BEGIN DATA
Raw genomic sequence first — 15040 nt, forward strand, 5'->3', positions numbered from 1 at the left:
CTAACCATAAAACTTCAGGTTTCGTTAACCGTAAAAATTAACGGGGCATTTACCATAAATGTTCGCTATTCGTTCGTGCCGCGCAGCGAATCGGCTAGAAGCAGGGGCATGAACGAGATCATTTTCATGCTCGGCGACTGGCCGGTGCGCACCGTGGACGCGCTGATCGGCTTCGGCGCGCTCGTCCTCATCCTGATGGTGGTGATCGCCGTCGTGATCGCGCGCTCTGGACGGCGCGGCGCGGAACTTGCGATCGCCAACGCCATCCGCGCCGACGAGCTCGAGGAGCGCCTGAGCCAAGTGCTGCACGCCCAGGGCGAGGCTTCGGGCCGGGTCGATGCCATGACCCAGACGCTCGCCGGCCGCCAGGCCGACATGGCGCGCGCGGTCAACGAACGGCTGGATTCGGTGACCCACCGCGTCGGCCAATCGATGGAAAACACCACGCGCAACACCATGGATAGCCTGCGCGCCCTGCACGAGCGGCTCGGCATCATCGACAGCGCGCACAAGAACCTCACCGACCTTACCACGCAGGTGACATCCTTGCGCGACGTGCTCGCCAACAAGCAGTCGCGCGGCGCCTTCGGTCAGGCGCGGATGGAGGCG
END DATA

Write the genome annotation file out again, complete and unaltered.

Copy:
Raw genomic sequence first — 15040 nt, forward strand, 5'->3', positions numbered from 1 at the left:
CTAACCATAAAACTTCAGGTTTCGTTAACCGTAAAAATTAACGGGGCATTTACCATAAATGTTCGCTATTCGTTCGTGCCGCGCAGCGAATCGGCTAGAAGCAGGGGCATGAACGAGATCATTTTCATGCTCGGCGACTGGCCGGTGCGCACCGTGGACGCGCTGATCGGCTTCGGCGCGCTCGTCCTCATCCTGATGGTGGTGATCGCCGTCGTGATCGCGCGCTCTGGACGGCGCGGCGCGGAACTTGCGATCGCCAACGCCATCCGCGCCGACGAGCTCGAGGAGCGCCTGAGCCAAGTGCTGCACGCCCAGGGCGAGGCTTCGGGCCGGGTCGATGCCATGACCCAGACGCTCGCCGGCCGCCAGGCCGACATGGCGCGCGCGGTCAACGAACGGCTGGATTCGGTGACCCACCGCGTCGGCCAATCGATGGAAAACACCACGCGCAACACCATGGATAGCCTGCGCGCCCTGCACGAGCGGCTCGGCATCATCGACAGCGCGCACAAGAACCTCACCGACCTTACCACGCAGGTGACATCCTTGCGCGACGTGCTCGCCAACAAGCAGTCGCGCGGCGCCTTCGGTCAGGCGCGGATGGAGGCG